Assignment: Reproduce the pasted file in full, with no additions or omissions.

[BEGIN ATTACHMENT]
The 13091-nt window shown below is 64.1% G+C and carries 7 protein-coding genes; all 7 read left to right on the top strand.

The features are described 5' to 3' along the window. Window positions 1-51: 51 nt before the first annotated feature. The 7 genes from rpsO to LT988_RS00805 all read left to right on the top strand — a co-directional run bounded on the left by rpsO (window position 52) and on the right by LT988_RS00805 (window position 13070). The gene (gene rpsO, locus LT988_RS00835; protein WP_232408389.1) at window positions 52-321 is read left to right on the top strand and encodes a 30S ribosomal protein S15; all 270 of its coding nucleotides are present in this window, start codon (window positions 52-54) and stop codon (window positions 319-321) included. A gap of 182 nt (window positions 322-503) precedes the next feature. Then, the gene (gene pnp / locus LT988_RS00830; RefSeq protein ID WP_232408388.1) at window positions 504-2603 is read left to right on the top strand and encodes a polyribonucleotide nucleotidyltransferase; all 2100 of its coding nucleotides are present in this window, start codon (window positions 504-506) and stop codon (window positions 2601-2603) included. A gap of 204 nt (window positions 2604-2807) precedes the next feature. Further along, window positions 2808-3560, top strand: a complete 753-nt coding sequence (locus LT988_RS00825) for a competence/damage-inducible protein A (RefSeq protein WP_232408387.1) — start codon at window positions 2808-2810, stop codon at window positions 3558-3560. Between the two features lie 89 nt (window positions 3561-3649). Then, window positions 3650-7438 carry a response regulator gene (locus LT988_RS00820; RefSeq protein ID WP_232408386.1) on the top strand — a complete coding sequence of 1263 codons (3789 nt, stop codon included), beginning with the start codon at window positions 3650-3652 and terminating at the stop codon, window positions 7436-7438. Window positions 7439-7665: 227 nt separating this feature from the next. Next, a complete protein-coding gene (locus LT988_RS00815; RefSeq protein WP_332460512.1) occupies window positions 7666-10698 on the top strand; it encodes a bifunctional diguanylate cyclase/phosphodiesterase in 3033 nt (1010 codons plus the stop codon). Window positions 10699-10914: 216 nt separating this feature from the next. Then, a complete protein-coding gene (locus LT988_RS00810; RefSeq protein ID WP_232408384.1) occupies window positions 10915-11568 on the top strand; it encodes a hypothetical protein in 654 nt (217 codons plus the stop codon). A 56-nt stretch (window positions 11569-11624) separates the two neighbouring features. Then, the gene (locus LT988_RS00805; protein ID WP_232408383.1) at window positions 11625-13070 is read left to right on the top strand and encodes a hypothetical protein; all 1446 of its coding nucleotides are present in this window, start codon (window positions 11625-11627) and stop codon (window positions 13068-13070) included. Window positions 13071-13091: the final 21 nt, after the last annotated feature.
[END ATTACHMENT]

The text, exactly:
The 13091-nt window shown below is 64.1% G+C and carries 7 protein-coding genes; all 7 read left to right on the top strand.

The features are described 5' to 3' along the window. Window positions 1-51: 51 nt before the first annotated feature. The 7 genes from rpsO to LT988_RS00805 all read left to right on the top strand — a co-directional run bounded on the left by rpsO (window position 52) and on the right by LT988_RS00805 (window position 13070). The gene (gene rpsO, locus LT988_RS00835; protein WP_232408389.1) at window positions 52-321 is read left to right on the top strand and encodes a 30S ribosomal protein S15; all 270 of its coding nucleotides are present in this window, start codon (window positions 52-54) and stop codon (window positions 319-321) included. A gap of 182 nt (window positions 322-503) precedes the next feature. Then, the gene (gene pnp / locus LT988_RS00830; RefSeq protein ID WP_232408388.1) at window positions 504-2603 is read left to right on the top strand and encodes a polyribonucleotide nucleotidyltransferase; all 2100 of its coding nucleotides are present in this window, start codon (window positions 504-506) and stop codon (window positions 2601-2603) included. A gap of 204 nt (window positions 2604-2807) precedes the next feature. Further along, window positions 2808-3560, top strand: a complete 753-nt coding sequence (locus LT988_RS00825) for a competence/damage-inducible protein A (RefSeq protein WP_232408387.1) — start codon at window positions 2808-2810, stop codon at window positions 3558-3560. Between the two features lie 89 nt (window positions 3561-3649). Then, window positions 3650-7438 carry a response regulator gene (locus LT988_RS00820; RefSeq protein ID WP_232408386.1) on the top strand — a complete coding sequence of 1263 codons (3789 nt, stop codon included), beginning with the start codon at window positions 3650-3652 and terminating at the stop codon, window positions 7436-7438. Window positions 7439-7665: 227 nt separating this feature from the next. Next, a complete protein-coding gene (locus LT988_RS00815; RefSeq protein WP_332460512.1) occupies window positions 7666-10698 on the top strand; it encodes a bifunctional diguanylate cyclase/phosphodiesterase in 3033 nt (1010 codons plus the stop codon). Window positions 10699-10914: 216 nt separating this feature from the next. Then, a complete protein-coding gene (locus LT988_RS00810; RefSeq protein ID WP_232408384.1) occupies window positions 10915-11568 on the top strand; it encodes a hypothetical protein in 654 nt (217 codons plus the stop codon). A 56-nt stretch (window positions 11569-11624) separates the two neighbouring features. Then, the gene (locus LT988_RS00805; protein ID WP_232408383.1) at window positions 11625-13070 is read left to right on the top strand and encodes a hypothetical protein; all 1446 of its coding nucleotides are present in this window, start codon (window positions 11625-11627) and stop codon (window positions 13068-13070) included. Window positions 13071-13091: the final 21 nt, after the last annotated feature.